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How Ron DeSantis learned to embrace mainstream media and turn off Fox News

In a rare moment of self-reflection this week, Florida Gov. Ron DeSantis acknowledged out loud what many in his political orbit have privately told him since before he even launched his White House bid.

“I came in not really doing as much media,” DeSantis told conservative radio host Hugh Hewitt on Thursday. “I should have just been blanketing. I should have gone on all the corporate shows. I should have gone on everything.

“We had an opportunity, I think, to come out of the gate and do that and reach a much broader folk,” he added.

The revealing admission about his diminished presidential campaign certainly explains the abrupt change in the governor’s media diet in recent months. After keeping the mainstream press at arm’s length early in his presidential campaign, DeSantis now will seemingly talk into any camera that is rolling.

His warming to traditional outlets has also come amid an escalating cold war with conservative media, especially Fox News, which he has repeatedly called out for what he views as ingratiating coverage of his top rival, former President Donald Trump.

Behind the scenes, the response from many of his longtime advisers, aides and allies has been: What took so long?

At nearly every stage of his political career, people close to DeSantis have urged him to break out of his right-wing media bubble – from his days in Congress to his time in Tallahassee and through the early days of his presidential campaign. And at each interval, he dismissed them.

It’s a strategy that seemed to pay dividends throughout most of his time in elected office, helping him become one of the most recognizable figures in Republican politics, perhaps behind only Trump. But unlike the former president, who strategically seeks out the mainstream press and wields attention – even negative coverage – toward an advantage, DeSantis began his presidential campaign limiting access to the most conservative radio and television programs on the airwaves.

When his campaign struggled to find its footing early on, sparking a wave of penetrating negative headlines, DeSantis couldn’t counter the narrative because he wasn’t in the same arena, said Alex Conant, a Republican media consultant.

“Whoever gave him the advice you can run for president without talking to American media doesn’t understand anything about politics,” said Conant, who advised Sen. Marco Rubio’s 2016 presidential campaign. “The mainstream media is going to cover a presidential campaign. You can either shape that coverage by engaging with it or hope for the best.”

It’s a lesson DeSantis has since learned and has rapidly sought to course correct. Since the fall, he has participated in three CNN town halls and made his maiden appearances on the Sunday morning political talk shows. Campaign staff are regularly made available to speak on camera, and DeSantis has welcomed one-on-one interviews at his events.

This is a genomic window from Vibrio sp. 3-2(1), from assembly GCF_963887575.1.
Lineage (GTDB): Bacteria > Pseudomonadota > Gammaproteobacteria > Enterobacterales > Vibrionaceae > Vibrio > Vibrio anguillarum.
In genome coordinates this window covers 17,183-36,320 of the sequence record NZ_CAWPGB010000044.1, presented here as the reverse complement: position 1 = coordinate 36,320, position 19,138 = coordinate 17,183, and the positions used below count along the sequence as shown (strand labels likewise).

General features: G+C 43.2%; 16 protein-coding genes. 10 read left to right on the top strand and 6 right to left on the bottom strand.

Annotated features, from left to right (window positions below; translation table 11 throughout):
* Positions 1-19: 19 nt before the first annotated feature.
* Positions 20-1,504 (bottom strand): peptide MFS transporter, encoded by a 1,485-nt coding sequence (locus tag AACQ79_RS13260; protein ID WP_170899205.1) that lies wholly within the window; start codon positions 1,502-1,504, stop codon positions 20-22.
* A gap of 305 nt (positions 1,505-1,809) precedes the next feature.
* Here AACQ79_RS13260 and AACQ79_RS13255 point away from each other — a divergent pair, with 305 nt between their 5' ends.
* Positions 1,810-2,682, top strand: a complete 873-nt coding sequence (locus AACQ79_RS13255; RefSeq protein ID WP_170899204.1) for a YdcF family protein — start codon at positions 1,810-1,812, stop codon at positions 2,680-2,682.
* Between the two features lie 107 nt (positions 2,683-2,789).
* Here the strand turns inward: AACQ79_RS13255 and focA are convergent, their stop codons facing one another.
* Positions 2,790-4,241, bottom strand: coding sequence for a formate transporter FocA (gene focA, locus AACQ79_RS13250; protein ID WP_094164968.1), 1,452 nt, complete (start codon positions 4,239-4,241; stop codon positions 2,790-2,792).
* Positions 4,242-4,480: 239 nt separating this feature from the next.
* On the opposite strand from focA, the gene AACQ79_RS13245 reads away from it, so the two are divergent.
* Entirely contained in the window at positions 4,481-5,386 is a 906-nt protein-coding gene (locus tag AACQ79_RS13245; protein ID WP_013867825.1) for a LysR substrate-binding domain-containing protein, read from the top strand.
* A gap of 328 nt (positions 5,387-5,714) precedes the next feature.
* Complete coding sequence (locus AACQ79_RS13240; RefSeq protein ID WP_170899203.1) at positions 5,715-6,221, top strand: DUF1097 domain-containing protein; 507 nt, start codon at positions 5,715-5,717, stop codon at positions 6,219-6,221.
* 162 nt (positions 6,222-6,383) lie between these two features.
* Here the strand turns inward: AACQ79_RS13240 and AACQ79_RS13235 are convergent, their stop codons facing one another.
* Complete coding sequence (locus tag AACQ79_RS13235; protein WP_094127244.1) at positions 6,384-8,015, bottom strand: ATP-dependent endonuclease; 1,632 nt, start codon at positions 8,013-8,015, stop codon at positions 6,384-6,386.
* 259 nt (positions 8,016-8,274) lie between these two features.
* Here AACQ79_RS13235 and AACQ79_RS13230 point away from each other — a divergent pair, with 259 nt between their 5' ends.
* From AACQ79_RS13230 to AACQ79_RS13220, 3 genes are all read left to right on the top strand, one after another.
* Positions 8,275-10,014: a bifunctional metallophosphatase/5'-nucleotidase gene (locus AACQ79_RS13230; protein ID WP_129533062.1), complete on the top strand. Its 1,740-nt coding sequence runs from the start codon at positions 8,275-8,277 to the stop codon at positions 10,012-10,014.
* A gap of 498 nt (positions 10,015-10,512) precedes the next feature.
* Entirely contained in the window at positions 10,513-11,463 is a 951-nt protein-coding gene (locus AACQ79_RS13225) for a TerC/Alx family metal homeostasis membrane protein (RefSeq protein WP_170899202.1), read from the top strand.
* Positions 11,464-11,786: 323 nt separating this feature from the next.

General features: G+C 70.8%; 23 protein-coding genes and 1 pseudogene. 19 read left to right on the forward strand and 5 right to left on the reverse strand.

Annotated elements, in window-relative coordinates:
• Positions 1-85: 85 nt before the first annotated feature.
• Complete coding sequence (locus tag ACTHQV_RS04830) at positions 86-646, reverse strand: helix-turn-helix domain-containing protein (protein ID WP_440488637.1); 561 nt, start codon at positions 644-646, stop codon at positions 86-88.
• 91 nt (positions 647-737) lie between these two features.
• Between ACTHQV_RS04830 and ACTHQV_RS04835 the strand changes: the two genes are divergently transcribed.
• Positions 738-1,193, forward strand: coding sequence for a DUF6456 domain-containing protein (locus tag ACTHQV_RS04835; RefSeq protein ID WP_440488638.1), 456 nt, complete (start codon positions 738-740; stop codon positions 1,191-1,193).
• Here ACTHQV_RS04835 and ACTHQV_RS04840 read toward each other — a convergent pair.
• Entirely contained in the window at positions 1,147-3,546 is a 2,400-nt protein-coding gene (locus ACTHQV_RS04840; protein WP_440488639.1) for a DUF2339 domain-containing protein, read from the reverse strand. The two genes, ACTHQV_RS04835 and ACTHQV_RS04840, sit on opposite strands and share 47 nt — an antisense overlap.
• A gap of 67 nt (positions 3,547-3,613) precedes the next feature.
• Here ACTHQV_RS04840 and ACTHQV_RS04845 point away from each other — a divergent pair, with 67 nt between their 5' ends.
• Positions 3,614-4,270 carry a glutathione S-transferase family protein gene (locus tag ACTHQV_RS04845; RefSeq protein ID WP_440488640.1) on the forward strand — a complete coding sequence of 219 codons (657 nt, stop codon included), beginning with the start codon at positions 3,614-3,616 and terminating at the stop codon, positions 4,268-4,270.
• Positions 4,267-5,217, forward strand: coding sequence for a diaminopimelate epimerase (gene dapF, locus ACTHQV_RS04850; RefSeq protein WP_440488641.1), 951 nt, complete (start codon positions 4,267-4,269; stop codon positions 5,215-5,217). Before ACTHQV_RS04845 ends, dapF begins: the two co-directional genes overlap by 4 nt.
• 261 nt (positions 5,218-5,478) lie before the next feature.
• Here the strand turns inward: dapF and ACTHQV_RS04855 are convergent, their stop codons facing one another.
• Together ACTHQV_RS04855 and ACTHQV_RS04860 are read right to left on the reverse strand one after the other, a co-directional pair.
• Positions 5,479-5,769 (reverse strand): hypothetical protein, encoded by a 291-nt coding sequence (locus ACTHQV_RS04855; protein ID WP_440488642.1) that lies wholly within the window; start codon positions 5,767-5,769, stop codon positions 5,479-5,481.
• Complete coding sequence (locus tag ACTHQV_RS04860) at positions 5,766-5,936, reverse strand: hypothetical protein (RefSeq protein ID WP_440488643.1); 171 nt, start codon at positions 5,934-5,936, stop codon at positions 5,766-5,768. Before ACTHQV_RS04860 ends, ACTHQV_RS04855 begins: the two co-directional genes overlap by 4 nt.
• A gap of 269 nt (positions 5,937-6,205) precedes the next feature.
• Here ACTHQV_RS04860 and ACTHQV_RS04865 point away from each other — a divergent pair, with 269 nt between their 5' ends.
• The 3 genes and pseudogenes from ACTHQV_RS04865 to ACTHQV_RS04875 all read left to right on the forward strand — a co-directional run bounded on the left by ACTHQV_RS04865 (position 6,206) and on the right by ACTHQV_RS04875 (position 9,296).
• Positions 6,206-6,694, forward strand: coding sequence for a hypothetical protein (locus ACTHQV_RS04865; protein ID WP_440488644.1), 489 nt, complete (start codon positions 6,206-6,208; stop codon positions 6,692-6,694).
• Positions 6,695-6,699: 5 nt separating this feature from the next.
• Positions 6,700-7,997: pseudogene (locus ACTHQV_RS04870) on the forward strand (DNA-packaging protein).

After skipping over the Des Moines Register Political Soapbox at the Iowa State Fair this summer, a Hawkeye State tradition for presidential hopefuls, DeSantis granted an extended sit-down interview with the newspaper’s lead political reporter, Brianne Pfannenstiel, just before the state’s caucuses this month.

These appearances have presented a softer DeSantis than the pugnacious brawler many Americans might otherwise know him as. They have served to counter commercials from the allies of GOP presidential primary rival Nikki Haley that liken him to a mini Trump and TikTok posts that clip snippets of him looking stiff or awkward with crowds.

DeSantis opened a recent CNN town hall by playfully handing moderator Kaitlan Collins an Iowa women’s basketball jersey. He appeared quick on his feet and genuinely engaged with the Iowans and New Hampshirites asking him questions. He smiled, talked convincingly about his family and beliefs and seemed comfortable onstage – a bare minimum for most politicians but a significant step forward for DeSantis.

But his supporters worry it has come too late.

“We faced six months of bad stories,” one person close to his political operation told CNN. “There was a reluctance to speak to national media, which I understand. But ignoring it was worse.”

A spokesman for the DeSantis campaign did not respond to questions from CNN about this story.

‘We cut them off’

DeSantis has always approached the mainstream press (or “corporate media,” as he disparagingly calls it) with skepticism – and largely shut out Tallahassee reporters once he was elected governor in 2018.

Much to the chagrin of some advisers aware of his political ambitions, DeSantis also rebuffed national news outlets. His only national media appearances in his first year as governor came during a hurricane.

He ultimately granted a single interview to a publication: a sit-down with a reporting team from Politico. It quickly turned contentious, the outlet wrote in a profile it published of DeSantis, as the governor demanded the reporters reveal sources who had spoken unfavorably about him. That was the end of any such interviews.

According to past advisers, his early image was carefully curated by his wife, Casey DeSantis, a former news anchor for a Jacksonville television station and a far more gifted public speaker than her husband. It was largely her decision, former aides say, to keep DeSantis siloed from the mainstream press. Her mandate to his communications staff was to get DeSantis in front of conservative media as much as possible, ignoring suggestions that having the Republican governor spar with CNN anchors or MSNBC prime-time hosts would be far more compelling television and better for his brand.

When his press team created a report laying out plans to improve media coverage of the governor, Shane Strum, DeSantis’ chief of staff at the time, instructed them to “burn that paper” for fear that Casey might see it, a former aide said.

During one appearance on “Fox & Friends,” host Brian Kilmeade broached an unexpected topic not discussed in advance. DeSantis deftly handled the question and the segment continued without a hitch. Casey, though, was furious.

“We’re never going on Kilmeade again,” she said, according to the former aide. (The moratorium was short-lived, and the following year, Kilmeade toured the Governor’s Mansion in Tallahassee for a glowing profile of Florida’s first family.)